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government debt. So a transaction takes place and the financial

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institutions use the cash to buy riskier assets. That gets the money

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into the economy, it creates a demand bolsters confidence as the

:14:26.:14:32.

money moves around. The European Central Bank has the

:14:32.:14:35.

power to do quantitative easing too, although it has chosen not to.

:14:35.:14:39.

Increasing the amount of money in the economy, which is what

:14:39.:14:42.

quantitative easing does, can raise inflation.

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If the money is spent, quite rapidly, when the economy has not

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stepped up its production, then there is more demand than is being

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produced in the economy. That creates some bottlenecks and

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inflationary pressures. The bank can -- the Bank of England

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can bail out as the learned of last resort, but the European Central

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Bank does not have the power. Although they are under pressure to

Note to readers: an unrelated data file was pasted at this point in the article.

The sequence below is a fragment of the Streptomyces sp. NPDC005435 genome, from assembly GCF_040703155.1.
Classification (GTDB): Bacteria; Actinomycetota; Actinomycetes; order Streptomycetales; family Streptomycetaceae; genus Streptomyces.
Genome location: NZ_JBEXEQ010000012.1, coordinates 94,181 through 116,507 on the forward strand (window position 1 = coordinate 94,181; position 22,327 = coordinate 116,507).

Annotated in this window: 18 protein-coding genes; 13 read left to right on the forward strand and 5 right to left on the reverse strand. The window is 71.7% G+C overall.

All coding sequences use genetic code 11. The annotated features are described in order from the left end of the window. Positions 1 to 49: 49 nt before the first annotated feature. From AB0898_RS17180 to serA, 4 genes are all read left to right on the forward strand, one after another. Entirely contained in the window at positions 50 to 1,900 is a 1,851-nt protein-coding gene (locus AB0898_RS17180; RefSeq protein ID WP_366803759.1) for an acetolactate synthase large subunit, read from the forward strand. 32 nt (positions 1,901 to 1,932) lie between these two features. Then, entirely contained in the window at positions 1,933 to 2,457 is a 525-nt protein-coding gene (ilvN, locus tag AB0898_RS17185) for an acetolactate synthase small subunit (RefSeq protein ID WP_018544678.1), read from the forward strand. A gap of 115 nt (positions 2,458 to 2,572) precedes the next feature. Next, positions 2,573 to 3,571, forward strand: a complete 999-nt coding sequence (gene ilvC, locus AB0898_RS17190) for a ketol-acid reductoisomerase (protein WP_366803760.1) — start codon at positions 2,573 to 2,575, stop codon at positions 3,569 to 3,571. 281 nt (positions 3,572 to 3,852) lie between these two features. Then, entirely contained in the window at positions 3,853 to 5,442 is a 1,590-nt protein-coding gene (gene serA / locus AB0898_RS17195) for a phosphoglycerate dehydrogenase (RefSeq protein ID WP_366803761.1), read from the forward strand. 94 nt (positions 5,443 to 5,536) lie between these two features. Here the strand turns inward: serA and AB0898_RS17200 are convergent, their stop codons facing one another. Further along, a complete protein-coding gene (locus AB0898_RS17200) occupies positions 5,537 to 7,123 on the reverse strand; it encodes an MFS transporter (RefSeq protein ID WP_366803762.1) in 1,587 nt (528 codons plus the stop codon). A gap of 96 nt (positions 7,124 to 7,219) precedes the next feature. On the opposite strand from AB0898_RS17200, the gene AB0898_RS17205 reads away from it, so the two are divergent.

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do more. It is more difficult for the ECB to

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bail out a bank directly. They have lent a lot of money to banks, but

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the responsibility is still very much with national Government.

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In if the eurozone ends up with banking union, the ECB could look

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The central banks, like the Bank of England and the European Central

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Bank, have key roles in stabilising the European economy. With a Cisse

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member of the German parliament, representing the Christian Social

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Union, the sister party to Angela Merkel's Christian Democrats.

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Welcome to the programme. What you say to other European leaders who